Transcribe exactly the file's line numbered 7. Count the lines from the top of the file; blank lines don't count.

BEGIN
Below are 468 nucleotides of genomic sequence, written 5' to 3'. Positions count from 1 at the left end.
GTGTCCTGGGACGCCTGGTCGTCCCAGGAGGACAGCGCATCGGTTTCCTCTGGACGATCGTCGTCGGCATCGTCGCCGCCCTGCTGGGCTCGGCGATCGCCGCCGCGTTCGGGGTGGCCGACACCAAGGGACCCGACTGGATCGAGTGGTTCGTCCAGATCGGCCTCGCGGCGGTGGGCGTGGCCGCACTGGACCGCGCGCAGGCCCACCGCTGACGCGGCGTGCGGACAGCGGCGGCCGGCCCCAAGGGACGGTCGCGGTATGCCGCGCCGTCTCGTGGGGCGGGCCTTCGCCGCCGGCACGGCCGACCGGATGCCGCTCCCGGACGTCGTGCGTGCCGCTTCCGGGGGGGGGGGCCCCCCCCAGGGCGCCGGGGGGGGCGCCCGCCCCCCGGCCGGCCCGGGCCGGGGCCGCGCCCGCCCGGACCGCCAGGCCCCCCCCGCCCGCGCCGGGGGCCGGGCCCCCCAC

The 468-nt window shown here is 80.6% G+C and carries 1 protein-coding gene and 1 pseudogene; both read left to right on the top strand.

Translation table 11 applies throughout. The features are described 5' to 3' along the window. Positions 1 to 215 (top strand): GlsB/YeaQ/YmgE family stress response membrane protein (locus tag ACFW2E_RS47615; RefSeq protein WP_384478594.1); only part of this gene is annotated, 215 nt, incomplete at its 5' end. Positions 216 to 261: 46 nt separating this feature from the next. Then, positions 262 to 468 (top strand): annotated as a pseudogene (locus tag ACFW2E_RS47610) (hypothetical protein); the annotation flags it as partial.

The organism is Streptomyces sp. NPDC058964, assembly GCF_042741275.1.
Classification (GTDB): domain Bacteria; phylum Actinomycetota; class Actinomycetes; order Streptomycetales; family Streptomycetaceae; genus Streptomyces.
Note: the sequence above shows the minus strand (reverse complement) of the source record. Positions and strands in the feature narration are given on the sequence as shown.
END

Note: the sequence above shows the minus strand (reverse complement) of the source record. Positions and strands in the feature narration are given on the sequence as shown.